First colonized and now living under political oppression, experiencing marginalization, and feeling dejection and humiliation, many Muslim men in and outside Muslim countries have no opportunities to prove themselves as "honorable" or practice "masculinity" in culturally prescribed ways. Troubled and troublesome, many turn to militant jihadist networks to achieve self-actualization and heroism. Terrorist networks, acting as surrogates to national liberation and antiauthoritarian movements, further complicate these dynamics. Maleeha Aslam argues that gender is a fundamental battleground on which al Qaeda, the Taliban, and their types must be defeated. Issues of regressive radicalism, literalism, militancy, and terrorism can only be solved through people-centered interventions. Therefore, governments and civil society should promote an alternative culture of growth, self-expression, and actualization for Muslim men. To achieve sustainable counterterrorism results, Aslam recommends emphasizing masculine behaviour within the context of Muslim tradition and expanding the scope of required interventions beyond those confined to Islam. The book also includes empirical data from a pilot study conducted on Pakistani Muslim masculinities.
This innovative book outlines the great complexity, variety and difference of male identities in Islamic societies. From the Taliban orphanages of Afghanistan to the cafés of Morocco, from the experience of couples at infertility clinics in Egypt to that of Iraqi conscripts, it shows how the masculine gender is constructed and negotiated in the Islamic Ummah. It goes far beyond the traditional notion that Islamic masculinities are inseparable from the control of women, and shows how the relationship between spirituality and masculinity is experienced quite differently from the prevailing Western norms.
Buddhism (in Asian context):
With his one-of-a kind blend of autobiography, pop culture, and plainspoken Buddhism, Brad Warner explores an A-to-Z of sexual topics — from masturbation to dating, gender identity to pornography. In addition to approaching sexuality from a Buddhist perspective, he looks at Buddhism — emptiness, compassion, karma — from a sexual vantage. Throughout, he stares down the tough questions: Can prostitution be a right livelihood? Can a good spiritual master also be really, really bad? And ultimately, what's love got to do with any of it? While no puritan when it comes to non-vanilla sexuality, Warner offers a conscious approach to sexual ethics and intimacy — real-world wisdom for our times.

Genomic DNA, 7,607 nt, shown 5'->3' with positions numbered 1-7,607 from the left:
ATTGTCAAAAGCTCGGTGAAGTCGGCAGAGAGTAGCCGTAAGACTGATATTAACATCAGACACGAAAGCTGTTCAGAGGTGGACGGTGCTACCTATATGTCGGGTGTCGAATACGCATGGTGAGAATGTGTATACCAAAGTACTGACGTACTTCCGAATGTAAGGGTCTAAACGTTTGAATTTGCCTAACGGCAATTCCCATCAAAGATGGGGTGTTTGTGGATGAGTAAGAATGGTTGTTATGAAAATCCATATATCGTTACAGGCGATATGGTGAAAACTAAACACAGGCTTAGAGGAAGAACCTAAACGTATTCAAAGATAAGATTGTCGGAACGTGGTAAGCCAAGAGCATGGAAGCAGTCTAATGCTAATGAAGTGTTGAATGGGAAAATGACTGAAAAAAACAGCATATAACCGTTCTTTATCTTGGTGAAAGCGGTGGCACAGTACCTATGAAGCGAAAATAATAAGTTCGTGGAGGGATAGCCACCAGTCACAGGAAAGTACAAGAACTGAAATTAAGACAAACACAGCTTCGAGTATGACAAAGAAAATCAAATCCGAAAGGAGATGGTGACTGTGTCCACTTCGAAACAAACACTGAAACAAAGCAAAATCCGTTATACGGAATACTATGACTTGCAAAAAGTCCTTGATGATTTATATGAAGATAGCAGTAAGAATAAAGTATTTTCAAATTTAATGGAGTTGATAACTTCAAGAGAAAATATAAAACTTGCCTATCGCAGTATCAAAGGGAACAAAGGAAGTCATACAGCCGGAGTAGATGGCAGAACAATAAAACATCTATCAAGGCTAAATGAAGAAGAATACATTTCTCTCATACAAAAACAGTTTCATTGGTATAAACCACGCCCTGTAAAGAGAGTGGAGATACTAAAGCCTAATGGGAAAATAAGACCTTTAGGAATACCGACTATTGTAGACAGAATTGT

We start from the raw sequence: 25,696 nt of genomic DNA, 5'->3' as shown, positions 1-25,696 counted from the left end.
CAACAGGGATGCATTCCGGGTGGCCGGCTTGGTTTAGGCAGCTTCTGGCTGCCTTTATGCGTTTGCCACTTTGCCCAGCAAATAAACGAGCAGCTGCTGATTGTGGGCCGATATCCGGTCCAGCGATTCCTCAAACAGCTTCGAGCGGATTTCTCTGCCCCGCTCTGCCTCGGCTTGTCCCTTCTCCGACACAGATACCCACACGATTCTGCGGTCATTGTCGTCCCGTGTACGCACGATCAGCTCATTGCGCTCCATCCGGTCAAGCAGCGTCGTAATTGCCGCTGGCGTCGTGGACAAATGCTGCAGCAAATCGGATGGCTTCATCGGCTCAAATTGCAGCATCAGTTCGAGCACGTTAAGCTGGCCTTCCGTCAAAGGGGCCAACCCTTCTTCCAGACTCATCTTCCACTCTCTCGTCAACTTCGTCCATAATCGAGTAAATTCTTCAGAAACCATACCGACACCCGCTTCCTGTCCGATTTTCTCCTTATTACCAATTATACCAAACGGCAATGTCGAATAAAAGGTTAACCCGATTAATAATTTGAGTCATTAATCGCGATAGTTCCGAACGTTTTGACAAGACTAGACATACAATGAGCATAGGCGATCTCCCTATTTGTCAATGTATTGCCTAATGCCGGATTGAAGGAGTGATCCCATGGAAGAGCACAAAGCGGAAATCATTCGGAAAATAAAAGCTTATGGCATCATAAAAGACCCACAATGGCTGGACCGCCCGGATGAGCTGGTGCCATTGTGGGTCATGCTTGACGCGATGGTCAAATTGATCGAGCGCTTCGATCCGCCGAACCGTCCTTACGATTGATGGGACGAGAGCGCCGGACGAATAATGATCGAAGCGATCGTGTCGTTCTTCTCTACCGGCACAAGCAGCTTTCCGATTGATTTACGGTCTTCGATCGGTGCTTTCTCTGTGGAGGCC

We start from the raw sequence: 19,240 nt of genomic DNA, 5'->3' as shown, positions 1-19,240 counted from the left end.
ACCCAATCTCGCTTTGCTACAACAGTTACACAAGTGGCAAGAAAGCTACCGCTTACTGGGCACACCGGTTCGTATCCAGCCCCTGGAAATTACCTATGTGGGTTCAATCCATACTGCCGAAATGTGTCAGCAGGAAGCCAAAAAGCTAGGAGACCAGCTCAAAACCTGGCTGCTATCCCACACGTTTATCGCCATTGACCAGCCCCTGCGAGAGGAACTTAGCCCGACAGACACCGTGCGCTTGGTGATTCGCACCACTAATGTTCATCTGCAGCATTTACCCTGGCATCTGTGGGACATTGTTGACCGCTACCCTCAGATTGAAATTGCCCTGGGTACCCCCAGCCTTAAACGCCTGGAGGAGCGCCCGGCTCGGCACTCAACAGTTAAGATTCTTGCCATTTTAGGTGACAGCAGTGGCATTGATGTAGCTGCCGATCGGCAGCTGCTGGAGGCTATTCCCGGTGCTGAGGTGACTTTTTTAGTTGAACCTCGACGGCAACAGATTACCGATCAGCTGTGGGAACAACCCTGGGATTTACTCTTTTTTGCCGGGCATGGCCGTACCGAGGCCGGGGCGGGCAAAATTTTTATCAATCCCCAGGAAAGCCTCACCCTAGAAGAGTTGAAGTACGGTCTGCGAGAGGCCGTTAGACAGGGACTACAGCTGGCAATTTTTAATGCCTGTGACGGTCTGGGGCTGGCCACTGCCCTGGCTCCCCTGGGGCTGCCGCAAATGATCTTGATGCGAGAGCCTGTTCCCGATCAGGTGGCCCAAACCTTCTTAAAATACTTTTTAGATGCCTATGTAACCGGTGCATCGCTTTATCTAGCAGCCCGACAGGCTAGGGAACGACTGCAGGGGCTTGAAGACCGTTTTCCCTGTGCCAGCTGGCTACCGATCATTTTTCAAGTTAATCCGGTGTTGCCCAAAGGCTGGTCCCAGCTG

From a Review:
"Since most Buddhists are laypeople (yes, the author intends that pun), Warner offers practice- and experience-based analysis and reflection over a wide range of sex-related topics and flavors, from vanilla (traditional hetero) to kink. A mind-opening interview with Zen-influenced porn star Nina Hartley is included, as is discussion of a difficult topic in Buddhism: student-teacher sexual involvement. Warner is as usual at his best in confessional-analytic mode; he's been romantically involved with a student and written a Buddhist column for a sex-positive Web site. A few chapters seem dry or even unnecessary: a chapter on Amma, for example, is unwarranted. Some women readers will object to the inescapability of the male viewpoint, though the author is aware of his biases. Kudos to Warner for tackling the subject." source: Publishers weekly @ Amazon.
"Whenever anyone tells me that sex is the key to happiness, or the key to damnation, I'm handing them this book.” — Violet Blue, blogger and sex columnist for the San Francisco Chronicle.
Hinduism (in the context of India's Culture)
Brother Keepers: New Perspectives on Jewish Masculinity is an international collection of new essays on Jewish men by academics and activists, rabbis and secularists, men and women, on personal experience and congregational life, gendered bodies and Jewish minds, poetry and prayer, literature and film, and more. Simultaneously particular and universal, all engagingly illuminate how masculinities and Judaisms engage each other in gendered Jewishness. Reveiw
"The collection as a whole is too eclectic to give a good sense of what is going on in Jewish men's studies. But for academic collections on contemporary Jewish identity and for synagogue with an interest in men's concerns, it is a worthy addition." source: Association of Jewish Libraries Reviews @ amazon.
Other Religious/Spiritual Movements (aka alternative spiritualities):